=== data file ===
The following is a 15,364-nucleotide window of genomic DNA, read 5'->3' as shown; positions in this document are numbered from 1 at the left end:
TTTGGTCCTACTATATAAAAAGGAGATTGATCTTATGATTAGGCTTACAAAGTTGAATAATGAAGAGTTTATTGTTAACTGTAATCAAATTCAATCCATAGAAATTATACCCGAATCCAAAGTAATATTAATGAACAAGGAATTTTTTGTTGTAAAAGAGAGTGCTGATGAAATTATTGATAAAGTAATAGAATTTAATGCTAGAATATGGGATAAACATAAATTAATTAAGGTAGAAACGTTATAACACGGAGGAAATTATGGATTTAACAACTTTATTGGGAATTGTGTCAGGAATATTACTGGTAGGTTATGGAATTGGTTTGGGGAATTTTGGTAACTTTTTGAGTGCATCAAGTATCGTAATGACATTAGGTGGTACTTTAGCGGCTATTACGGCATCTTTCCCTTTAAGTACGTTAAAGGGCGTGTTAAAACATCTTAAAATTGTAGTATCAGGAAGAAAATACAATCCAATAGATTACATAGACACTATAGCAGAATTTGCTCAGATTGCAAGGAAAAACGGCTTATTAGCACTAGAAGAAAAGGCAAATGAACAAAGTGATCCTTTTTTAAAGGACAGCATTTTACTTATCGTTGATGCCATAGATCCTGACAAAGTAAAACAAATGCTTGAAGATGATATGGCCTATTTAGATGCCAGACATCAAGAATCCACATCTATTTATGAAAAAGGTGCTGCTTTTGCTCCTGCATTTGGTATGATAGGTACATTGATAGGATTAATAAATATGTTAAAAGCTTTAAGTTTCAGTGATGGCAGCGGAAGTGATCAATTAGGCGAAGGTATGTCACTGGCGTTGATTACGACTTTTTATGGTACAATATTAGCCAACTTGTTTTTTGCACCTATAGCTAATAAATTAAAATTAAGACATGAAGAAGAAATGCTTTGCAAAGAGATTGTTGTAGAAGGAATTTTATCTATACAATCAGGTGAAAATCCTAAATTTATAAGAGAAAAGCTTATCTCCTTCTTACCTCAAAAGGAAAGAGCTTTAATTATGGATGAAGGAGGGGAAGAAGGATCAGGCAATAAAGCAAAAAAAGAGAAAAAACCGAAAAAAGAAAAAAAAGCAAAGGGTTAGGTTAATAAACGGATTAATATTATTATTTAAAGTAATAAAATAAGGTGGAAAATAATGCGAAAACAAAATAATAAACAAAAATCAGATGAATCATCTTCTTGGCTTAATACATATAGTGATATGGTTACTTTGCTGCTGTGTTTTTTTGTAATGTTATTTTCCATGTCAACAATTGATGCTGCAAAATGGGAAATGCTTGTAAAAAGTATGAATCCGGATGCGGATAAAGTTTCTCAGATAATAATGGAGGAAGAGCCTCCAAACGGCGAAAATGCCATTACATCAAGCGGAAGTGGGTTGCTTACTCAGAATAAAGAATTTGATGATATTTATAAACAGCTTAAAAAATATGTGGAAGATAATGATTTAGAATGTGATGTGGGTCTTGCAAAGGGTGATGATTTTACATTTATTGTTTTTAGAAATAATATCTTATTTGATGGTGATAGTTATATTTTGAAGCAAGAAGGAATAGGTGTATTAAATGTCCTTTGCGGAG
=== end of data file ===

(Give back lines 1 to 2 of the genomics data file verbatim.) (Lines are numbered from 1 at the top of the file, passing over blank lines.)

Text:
The following is a 15,364-nucleotide window of genomic DNA, read 5'->3' as shown; positions in this document are numbered from 1 at the left end:
TTTGGTCCTACTATATAAAAAGGAGATTGATCTTATGATTAGGCTTACAAAGTTGAATAATGAAGAGTTTATTGTTAACTGTAATCAAATTCAATCCATAGAAATTATACCCGAATCCAAAGTAATATTAATGAACAAGGAATTTTTTGTTGTAAAAGAGAGTGCTGATGAAATTATTGATAAAGTAATAGAATTTAATGCTAGAATATGGGATAAACATAAATTAATTAAGGTAGAAACGTTATAACACGGAGGAAATTATGGATTTAACAACTTTATTGGGAATTGTGTCAGGAATATTACTGGTAGGTTATGGAATTGGTTTGGGGAATTTTGGTAACTTTTTGAGTGCATCAAGTATCGTAATGACATTAGGTGGTACTTTAGCGGCTATTACGGCATCTTTCCCTTTAAGTACGTTAAAGGGCGTGTTAAAACATCTTAAAATTGTAGTATCAGGAAGAAAATACAATCCAATAGATTACATAGACACTATAGCAGAATTTGCTCAGATTGCAAGGAAAAACGGCTTATTAGCACTAGAAGAAAAGGCAAATGAACAAAGTGATCCTTTTTTAAAGGACAGCATTTTACTTATCGTTGATGCCATAGATCCTGACAAAGTAAAACAAATGCTTGAAGATGATATGGCCTATTTAGATGCCAGACATCAAGAATCCACATCTATTTATGAAAAAGGTGCTGCTTTTGCTCCTGCATTTGGTATGATAGGTACATTGATAGGATTAATAAATATGTTAAAAGCTTTAAGTTTCAGTGATGGCAGCGGAAGTGATCAATTAGGCGAAGGTATGTCACTGGCGTTGATTACGACTTTTTATGGTACAATATTAGCCAACTTGTTTTTTGCACCTATAGCTAATAAATTAAAATTAAGACATGAAGAAGAAATGCTTTGCAAAGAGATTGTTGTAGAAGGAATTTTATCTATACAATCAGGTGAAAATCCTAAATTTATAAGAGAAAAGCTTATCTCCTTCTTACCTCAAAAGGAAAGAGCTTTAATTATGGATGAAGGAGGGGAAGAAGGATCAGGCAATAAAGCAAAAAAAGAGAAAAAACCGAAAAAAGAAAAAAAAGCAAAGGGTTAGGTTAATAAACGGATTAATATTATTATTTAAAGTAATAAAATAAGGTGGAAAATAATGCGAAAACAAAATAATAAACAAAAATCAGATGAATCATCTTCTTGGCTTAATACATATAGTGATATGGTTACTTTGCTGCTGTGTTTTTTTGTAATGTTATTTTCCATGTCAACAATTGATGCTGCAAAATGGGAAATGCTTGTAAAAAGTATGAATCCGGATGCGGATAAAGTTTCTCAGATAATAATGGAGGAAGAGCCTCCAAACGGCGAAAATGCCATTACATCAAGCGGAAGTGGGTTGCTTACTCAGAATAAAGAATTTGATGATATTTATAAACAGCTTAAAAAATATGTGGAAGATAATGATTTAGAATGTGATGTGGGTCTTGCAAAGGGTGATGATTTTACATTTATTGTTTTTAGAAATAATATCTTATTTGATGGTGATAGTTATATTTTGAAGCAAGAAGGAATAGGTGTATTAAATGTCCTTTGCGGAG